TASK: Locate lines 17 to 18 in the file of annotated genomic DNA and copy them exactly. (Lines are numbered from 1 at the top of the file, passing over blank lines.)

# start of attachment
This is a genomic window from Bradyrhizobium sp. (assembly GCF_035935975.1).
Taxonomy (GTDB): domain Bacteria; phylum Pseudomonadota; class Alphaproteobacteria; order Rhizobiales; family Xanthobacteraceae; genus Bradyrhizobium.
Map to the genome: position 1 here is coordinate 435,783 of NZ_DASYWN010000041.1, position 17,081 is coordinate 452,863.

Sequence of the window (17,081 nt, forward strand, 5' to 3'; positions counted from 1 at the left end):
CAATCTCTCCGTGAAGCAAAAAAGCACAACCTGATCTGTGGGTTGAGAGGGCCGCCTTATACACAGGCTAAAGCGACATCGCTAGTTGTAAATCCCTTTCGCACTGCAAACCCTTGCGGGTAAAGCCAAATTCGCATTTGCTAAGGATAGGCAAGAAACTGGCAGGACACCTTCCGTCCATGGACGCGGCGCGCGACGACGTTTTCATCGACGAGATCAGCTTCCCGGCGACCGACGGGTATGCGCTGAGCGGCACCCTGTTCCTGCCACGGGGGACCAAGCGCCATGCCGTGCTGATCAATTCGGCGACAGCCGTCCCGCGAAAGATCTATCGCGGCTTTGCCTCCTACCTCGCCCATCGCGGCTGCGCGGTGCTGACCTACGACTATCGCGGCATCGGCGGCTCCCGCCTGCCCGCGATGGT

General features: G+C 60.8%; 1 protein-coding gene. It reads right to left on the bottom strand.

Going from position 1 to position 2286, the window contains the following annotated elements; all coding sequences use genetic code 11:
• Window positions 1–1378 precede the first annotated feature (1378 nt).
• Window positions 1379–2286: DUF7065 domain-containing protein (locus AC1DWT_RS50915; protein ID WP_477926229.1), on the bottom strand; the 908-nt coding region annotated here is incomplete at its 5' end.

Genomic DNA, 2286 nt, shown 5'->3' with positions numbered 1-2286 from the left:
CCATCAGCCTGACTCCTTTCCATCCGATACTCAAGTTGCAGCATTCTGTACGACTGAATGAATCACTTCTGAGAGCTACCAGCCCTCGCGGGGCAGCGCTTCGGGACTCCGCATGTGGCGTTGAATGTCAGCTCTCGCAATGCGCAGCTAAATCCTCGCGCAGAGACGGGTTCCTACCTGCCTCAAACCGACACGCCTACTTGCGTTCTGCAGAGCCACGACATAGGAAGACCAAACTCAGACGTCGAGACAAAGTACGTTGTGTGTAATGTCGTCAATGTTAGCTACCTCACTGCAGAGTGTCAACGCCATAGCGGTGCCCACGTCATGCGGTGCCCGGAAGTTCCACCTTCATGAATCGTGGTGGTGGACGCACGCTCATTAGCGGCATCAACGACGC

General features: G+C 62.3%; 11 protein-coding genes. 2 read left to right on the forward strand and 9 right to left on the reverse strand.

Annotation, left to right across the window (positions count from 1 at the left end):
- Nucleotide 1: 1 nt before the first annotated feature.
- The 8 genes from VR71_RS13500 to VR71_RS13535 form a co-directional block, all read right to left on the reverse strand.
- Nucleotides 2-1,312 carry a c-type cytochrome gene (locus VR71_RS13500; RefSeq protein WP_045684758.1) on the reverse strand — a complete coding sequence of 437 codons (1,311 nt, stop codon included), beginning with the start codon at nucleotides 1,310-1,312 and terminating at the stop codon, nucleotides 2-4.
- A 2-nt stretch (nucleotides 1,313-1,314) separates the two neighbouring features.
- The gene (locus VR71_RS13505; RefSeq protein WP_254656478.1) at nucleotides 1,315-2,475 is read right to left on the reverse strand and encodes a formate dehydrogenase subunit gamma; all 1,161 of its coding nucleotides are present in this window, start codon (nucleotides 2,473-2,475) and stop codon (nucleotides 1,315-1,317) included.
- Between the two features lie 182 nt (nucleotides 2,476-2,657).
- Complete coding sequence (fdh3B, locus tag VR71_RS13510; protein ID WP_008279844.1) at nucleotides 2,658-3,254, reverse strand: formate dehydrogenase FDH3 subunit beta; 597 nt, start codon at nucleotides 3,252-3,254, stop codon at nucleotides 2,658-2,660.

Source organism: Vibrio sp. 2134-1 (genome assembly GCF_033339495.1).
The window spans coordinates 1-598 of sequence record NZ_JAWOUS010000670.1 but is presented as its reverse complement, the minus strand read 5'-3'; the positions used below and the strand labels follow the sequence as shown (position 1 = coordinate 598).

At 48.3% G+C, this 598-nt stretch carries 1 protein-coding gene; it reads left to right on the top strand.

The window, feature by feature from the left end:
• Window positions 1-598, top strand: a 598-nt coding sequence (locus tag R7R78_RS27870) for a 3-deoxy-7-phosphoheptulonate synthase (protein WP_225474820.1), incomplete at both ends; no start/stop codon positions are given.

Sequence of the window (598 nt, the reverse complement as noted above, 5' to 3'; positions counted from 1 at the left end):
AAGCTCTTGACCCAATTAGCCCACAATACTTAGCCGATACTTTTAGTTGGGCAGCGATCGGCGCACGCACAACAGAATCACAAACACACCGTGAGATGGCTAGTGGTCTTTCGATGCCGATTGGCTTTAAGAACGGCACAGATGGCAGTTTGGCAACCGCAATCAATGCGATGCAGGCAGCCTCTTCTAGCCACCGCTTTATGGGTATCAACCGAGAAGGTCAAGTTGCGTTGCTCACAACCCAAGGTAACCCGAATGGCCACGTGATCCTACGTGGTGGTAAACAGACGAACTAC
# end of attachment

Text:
- A 2-nt stretch (nucleotides 1,313-1,314) separates the two neighbouring features.
- The gene (locus VR71_RS13505; RefSeq protein WP_254656478.1) at nucleotides 1,315-2,475 is read right to left on the reverse strand and encodes a formate dehydrogenase subunit gamma; all 1,161 of its coding nucleotides are present in this window, start codon (nucleotides 2,473-2,475) and stop codon (nucleotides 1,315-1,317) included.